ANNAPOLIS — Matt Godbey, Cheryl Godbey, Ruben Flores and Jessica Flores stood behind Maryland political leaders as they signed a bill Thursday that the family wishes they’d never had a vested interest in.
But they do.
Senate Bill 539, signed into law Thursday, allows prosecutors to seek an additional 10 years for drug dealers who knowingly sell fentanyl — a drug 50 to 100 times more potent than heroin — and its analogs.
Emily Marie Godbey died Nov. 3, 2016, of an accidental overdose of fentanyl.
She was 24.
Her father, mother, stepfather and sister were guests Thursday of Sen. Michael Hough, R-District 4, who shepherded the bill through the Senate.
More important than the enhanced penalties in the bill, her family said, was its possible effect in stopping or slowing the sales of drugs laced with fentanyl and its ilk.
“I would hope it would be a deterrent. I would rather have somebody not sell fentanyl than go to prison,” Matt Godbey said. “But if they do sell it, they should be in prison long enough to not want to do it again. To get a real job instead of pushing lethal drugs on to people that are weakened.”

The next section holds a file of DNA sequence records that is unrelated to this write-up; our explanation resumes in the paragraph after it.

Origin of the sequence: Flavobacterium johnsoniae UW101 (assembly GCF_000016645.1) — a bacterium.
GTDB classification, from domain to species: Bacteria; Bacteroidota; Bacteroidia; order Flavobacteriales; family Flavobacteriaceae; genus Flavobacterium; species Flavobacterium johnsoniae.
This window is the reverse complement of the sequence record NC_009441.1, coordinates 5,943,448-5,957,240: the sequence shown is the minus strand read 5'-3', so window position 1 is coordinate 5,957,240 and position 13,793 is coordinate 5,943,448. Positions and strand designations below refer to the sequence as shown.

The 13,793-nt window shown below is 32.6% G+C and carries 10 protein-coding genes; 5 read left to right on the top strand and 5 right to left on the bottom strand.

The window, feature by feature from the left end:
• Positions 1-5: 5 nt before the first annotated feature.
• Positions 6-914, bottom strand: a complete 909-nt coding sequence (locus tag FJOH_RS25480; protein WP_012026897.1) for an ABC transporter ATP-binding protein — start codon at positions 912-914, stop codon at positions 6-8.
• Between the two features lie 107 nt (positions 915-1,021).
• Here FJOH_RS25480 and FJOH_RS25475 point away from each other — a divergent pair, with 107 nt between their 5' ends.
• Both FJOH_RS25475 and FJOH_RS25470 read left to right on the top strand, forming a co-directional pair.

“Maybe they would see that it’s not such a lucrative job,” Cheryl Godbey said.
Hough said it was a call from Matt Godbey shortly before the start of the General Assembly session that caused him to submit the bill this year — even though it had failed to gain passage in the past.
It was ultimately the text of Hough’s bill that was substituted for a measure from Gov. Larry Hogan, a Republican, that passed the General Assembly with broad bipartisan support.
While the family’s emotions were too raw to come down to Annapolis to testify during the legislative session, they sent letters in support of the increased penalty.
“Heroin dealers prey on the weak and vulnerable. They don’t care who dies,” Matt Godbey wrote. “They’ll mix in whatever for profit.”
The toxicology report after Emily’s death revealed fentanyl, morphine and acetone in her blood.
Even as the family tried to help Emily, and supported her through addiction treatment programs, it seemed as if the world were against them.
“She suffered from heroin addiction for about five years. And she would come to us for help, we’d get her into rehab, she’d be good for as long as a year,” Matt Godbey said Thursday. “But she told me that the dealers would call her, come to her work. She tells them that she’s clean and they’d just give her the heroin, leave it there. To get her back on. They were very aggressive in pushing the drugs ... she tried” to stay in recovery.
Dealers who knowingly lace heroin with fentanyl or similar high-potency drugs know they are gambling with the recipients’ lives and should be held accountable, Cheryl Godbey said.
“All the hopes and dreams that I as a parent had for my daughter have died with her. The reason is fentanyl,” she wrote to lawmakers in March.
The Godbeys are just one of thousands of Maryland families devastated by the fatal overdose of a loved one.